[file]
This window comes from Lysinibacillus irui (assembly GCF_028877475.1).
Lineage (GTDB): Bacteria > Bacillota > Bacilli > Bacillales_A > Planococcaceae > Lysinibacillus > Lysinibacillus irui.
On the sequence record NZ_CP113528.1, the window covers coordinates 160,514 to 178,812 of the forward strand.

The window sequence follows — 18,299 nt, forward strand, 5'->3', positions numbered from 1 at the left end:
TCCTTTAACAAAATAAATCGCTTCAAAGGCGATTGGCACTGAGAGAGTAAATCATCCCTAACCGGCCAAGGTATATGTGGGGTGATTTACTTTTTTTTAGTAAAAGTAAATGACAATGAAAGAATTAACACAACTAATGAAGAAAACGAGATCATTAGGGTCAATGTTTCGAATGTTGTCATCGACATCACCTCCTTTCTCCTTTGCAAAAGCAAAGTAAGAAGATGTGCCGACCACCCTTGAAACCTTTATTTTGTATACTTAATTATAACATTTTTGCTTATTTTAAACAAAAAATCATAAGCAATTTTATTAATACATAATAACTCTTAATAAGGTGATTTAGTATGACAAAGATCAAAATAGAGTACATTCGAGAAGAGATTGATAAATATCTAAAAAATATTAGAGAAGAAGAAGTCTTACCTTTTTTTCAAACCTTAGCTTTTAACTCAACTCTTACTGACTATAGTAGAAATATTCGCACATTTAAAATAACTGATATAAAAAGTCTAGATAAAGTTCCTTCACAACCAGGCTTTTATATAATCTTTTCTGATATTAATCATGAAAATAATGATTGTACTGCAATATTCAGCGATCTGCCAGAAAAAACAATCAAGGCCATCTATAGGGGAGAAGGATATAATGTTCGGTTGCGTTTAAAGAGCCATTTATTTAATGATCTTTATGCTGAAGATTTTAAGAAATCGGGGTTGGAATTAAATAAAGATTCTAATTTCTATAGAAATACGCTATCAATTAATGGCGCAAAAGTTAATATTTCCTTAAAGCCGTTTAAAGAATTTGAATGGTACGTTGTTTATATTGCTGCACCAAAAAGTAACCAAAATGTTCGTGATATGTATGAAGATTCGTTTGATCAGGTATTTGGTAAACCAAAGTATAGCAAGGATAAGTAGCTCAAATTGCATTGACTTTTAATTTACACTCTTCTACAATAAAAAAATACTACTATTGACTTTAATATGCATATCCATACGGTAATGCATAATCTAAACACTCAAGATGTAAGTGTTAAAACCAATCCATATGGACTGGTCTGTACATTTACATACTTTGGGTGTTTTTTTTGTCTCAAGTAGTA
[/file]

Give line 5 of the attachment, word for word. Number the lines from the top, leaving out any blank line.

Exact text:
TCCTTTAACAAAATAAATCGCTTCAAAGGCGATTGGCACTGAGAGAGTAAATCATCCCTAACCGGCCAAGGTATATGTGGGGTGATTTACTTTTTTTTAGTAAAAGTAAATGACAATGAAAGAATTAACACAACTAATGAAGAAAACGAGATCATTAGGGTCAATGTTTCGAATGTTGTCATCGACATCACCTCCTTTCTCCTTTGCAAAAGCAAAGTAAGAAGATGTGCCGACCACCCTTGAAACCTTTATTTTGTATACTTAATTATAACATTTTTGCTTATTTTAAACAAAAAATCATAAGCAATTTTATTAATACATAATAACTCTTAATAAGGTGATTTAGTATGACAAAGATCAAAATAGAGTACATTCGAGAAGAGATTGATAAATATCTAAAAAATATTAGAGAAGAAGAAGTCTTACCTTTTTTTCAAACCTTAGCTTTTAACTCAACTCTTACTGACTATAGTAGAAATATTCGCACATTTAAAATAACTGATATAAAAAGTCTAGATAAAGTTCCTTCACAACCAGGCTTTTATATAATCTTTTCTGATATTAATCATGAAAATAATGATTGTACTGCAATATTCAGCGATCTGCCAGAAAAAACAATCAAGGCCATCTATAGGGGAGAAGGATATAATGTTCGGTTGCGTTTAAAGAGCCATTTATTTAATGATCTTTATGCTGAAGATTTTAAGAAATCGGGGTTGGAATTAAATAAAGATTCTAATTTCTATAGAAATACGCTATCAATTAATGGCGCAAAAGTTAATATTTCCTTAAAGCCGTTTAAAGAATTTGAATGGTACGTTGTTTATATTGCTGCACCAAAAAGTAACCAAAATGTTCGTGATATGTATGAAGATTCGTTTGATCAGGTATTTGGTAAACCAAAGTATAGCAAGGATAAGTAGCTCAAATTGCATTGACTTTTAATTTACACTCTTCTACAATAAAAAAATACTACTATTGACTTTAATATGCATATCCATACGGTAATGCATAATCTAAACACTCAAGATGTAAGTGTTAAAACCAATCCATATGGACTGGTCTGTACATTTACATACTTTGGGTGTTTTTTTTGTCTCAAGTAGTA